27. In his work The Corrosion of Character, Richard Sennett
interviewed interviewed a number of former IBM managers and
engineers over the course of several months. These were people who
had been laid off when the company downsized to cover losses that
resulted from increased competition in the globalizing economy. Sennett
talked with these workers in the late afternoons at a local cafe, where
they were coming together to share their experiences and feelings about
being unemployed. Sennett's is a microsociological analysis.
28. Sociologists tend to agree that it is reasonable to infer macro-level
patterns and trends from micro-level data.
29. Political systems and economic systems function according to the
30. A ______ is a position in a social system that carries with it a set of
rights, and duties that are recognized both by the person who has a
status and also by others.
31. An example of achieved status is ______.
a. being the daughter of a millionaire
b. being a white male
c. being the president of a bank
d. being an American
32. An example of ascribed status is ______.
a. being a black female
b. being the president of a bank
c. being a mother with three children
d. being the husband of a physician
33. A/an ____ is a set of behaviors that are seen as appropriate to
whatever status a
person occupies in a social system.
34. _____ are patterns we find in societal life that reflect the workings
of social systems.
c. social structures
35. Every society has many kinds of social structure.
36. In the United States, male-female differences in income are
eliminated through education.
37. The expectations and constraints that govern relations within social
systems are ______.
38. A/an _____ is a complex and enduring social structure whose rules
and rewards make the pattern of relations relatively stable.
39. Institutions are organizations.
40. It is generally agreed among sociologists that we are primarily
rational beings who usually operate in our own self interest.
41. An unanswered question for all of the social sciences is whether our
economic, political and social institutions can match the accelerating
pace of developments in science and technology.
42. This approach is the one that is more likely to challenge existing
policies and dominant values.
a. analytical sociology
b. normative sociology
43. ______ is directed toward increasing our knowledge about "what is"
and explaining it.
a. normative sociology
b. neumonic analysis
d. an analytical approach
44. An unanswered question for all of the social sciences is whether our
economic, political and social institutions can match the pace of
developments in science and technology.
45. These reflect self-conscious choices about how to live.
b. social identities
c. third-order relations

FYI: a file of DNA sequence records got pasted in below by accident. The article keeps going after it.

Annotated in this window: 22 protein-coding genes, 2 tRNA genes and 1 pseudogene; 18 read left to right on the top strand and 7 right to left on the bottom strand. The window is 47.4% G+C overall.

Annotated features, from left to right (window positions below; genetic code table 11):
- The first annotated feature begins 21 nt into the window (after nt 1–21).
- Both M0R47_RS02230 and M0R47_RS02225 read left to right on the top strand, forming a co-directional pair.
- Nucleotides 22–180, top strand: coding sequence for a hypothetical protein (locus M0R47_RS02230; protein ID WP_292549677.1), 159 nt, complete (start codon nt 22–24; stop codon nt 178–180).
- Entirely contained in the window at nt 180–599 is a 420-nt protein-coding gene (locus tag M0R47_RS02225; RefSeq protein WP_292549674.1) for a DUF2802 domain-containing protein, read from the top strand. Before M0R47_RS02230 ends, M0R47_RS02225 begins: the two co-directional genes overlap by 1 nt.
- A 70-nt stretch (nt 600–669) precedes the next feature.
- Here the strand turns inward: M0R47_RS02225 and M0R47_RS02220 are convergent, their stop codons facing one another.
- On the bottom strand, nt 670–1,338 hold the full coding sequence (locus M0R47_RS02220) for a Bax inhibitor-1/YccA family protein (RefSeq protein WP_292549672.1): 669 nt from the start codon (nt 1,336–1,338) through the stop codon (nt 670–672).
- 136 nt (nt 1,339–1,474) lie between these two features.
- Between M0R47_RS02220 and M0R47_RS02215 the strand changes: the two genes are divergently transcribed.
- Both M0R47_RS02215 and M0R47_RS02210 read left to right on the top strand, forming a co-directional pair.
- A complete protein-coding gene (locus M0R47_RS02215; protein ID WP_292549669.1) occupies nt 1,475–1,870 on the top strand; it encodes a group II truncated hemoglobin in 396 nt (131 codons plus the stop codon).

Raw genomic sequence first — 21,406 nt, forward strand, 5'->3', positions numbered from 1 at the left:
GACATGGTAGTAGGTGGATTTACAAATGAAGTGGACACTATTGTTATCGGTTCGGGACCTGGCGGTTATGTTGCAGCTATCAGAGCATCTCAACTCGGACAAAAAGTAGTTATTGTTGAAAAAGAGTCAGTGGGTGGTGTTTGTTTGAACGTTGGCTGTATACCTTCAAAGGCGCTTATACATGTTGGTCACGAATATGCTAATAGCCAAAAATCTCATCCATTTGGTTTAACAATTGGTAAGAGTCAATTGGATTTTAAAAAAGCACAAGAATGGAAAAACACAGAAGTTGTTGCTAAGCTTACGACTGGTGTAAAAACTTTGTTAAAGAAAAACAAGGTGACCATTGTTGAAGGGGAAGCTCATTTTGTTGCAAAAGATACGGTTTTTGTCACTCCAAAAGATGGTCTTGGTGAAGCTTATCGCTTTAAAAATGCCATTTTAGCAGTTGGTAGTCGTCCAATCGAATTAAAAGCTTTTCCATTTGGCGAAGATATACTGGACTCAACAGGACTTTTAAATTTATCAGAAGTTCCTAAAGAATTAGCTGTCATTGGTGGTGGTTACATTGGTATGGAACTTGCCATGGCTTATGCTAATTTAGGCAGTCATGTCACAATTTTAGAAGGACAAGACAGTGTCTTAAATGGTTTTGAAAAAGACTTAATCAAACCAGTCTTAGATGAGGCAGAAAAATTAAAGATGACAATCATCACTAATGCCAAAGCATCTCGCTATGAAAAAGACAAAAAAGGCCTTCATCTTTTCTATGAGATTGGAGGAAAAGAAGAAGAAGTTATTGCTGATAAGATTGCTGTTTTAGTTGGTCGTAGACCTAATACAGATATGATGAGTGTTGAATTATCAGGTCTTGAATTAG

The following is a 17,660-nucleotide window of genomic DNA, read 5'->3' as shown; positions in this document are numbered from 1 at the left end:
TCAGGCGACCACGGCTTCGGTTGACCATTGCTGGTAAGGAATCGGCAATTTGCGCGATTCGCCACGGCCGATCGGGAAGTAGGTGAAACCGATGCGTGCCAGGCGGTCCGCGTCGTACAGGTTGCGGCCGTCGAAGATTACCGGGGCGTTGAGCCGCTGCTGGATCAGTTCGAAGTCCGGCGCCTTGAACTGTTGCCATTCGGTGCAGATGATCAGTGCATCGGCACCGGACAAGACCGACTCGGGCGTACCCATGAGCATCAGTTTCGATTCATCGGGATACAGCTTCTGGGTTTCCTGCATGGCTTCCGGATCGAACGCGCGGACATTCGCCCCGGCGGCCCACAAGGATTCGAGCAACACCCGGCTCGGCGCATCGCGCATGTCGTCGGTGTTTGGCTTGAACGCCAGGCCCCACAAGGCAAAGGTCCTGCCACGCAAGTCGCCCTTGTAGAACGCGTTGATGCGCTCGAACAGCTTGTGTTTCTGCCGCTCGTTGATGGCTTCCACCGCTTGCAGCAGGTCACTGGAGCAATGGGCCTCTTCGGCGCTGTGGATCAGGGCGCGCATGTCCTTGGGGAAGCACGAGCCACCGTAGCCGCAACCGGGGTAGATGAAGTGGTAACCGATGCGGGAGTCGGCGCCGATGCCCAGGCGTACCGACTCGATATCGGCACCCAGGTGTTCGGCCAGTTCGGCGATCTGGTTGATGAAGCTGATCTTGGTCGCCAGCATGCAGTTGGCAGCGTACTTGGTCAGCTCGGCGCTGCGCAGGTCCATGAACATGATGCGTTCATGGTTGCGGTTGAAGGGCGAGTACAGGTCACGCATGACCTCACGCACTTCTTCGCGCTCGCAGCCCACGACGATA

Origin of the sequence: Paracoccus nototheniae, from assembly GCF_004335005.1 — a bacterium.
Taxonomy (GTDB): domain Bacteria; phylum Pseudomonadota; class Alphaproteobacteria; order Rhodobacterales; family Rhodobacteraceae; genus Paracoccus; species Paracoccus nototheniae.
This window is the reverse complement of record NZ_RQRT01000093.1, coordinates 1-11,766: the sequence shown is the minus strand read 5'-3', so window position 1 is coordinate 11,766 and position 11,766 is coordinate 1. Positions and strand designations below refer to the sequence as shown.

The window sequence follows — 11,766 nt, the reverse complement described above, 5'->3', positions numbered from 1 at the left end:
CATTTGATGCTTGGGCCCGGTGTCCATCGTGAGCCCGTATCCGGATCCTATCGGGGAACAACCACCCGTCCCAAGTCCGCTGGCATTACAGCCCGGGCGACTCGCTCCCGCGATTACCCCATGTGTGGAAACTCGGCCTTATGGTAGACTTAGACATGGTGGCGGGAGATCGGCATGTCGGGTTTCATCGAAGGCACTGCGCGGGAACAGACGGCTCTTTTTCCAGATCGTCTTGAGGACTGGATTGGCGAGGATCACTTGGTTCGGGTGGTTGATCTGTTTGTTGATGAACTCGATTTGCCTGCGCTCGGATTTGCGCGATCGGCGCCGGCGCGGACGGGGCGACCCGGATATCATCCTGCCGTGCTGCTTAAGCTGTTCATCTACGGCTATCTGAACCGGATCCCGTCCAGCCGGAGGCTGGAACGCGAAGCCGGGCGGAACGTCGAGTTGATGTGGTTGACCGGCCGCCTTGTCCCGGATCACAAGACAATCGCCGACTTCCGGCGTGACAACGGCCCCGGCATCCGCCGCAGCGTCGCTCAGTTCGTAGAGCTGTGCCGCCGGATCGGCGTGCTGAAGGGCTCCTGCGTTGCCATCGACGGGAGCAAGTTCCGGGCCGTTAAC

46. In recent years, "identity politics" has become a frequent basis for
organizing "us" against "them."
47. Today's expressions of group identity are more voluntary than
before, and more a result of conscious choice among a multiplicity of
48. Interest groups have historically operated in every sphere of life --
from friendship cliques to business associations and political pressure
49. ______ are conceptions about what is desirable and good.
d. Social identities
50. Social scientists are generally in agreement that a high level of
overall value consensus is
needed for a social system to operate effectively.
51. The focus of ______ is the shared values and beliefs that tie
individuals to the social systems in which they participate.
a. the doctrine of private interests
c. conflict theory
d. the consensus doctrine
52. ______ appeared as an argument to support the initiatives of
individuals who wanted to break free from traditional constraints on
their activity, especially in commerce.
a. the consensus doctrine
c. the doctrine of private interests
d. the doctrine of natural law
53. There are basic disagreements among sociologists over how the
world works, the kinds of analytical strategies that are the most useful
for studying social relations, the desirability of policy advocacy as a
major component of sociological inquiry, and the importance of shared
values for societal well-being.
54. Nearly all sociologists believe that to adequately understand social
life, it is
important to examine the interplay between individuals and society.
55. Nearly all sociologists agree that the study of subjective meanings
that people attach to their actions is not useful in sociological inquiry.
56. Sociologists typically share the notion that research is strengthened
through comparisons of different places and time periods.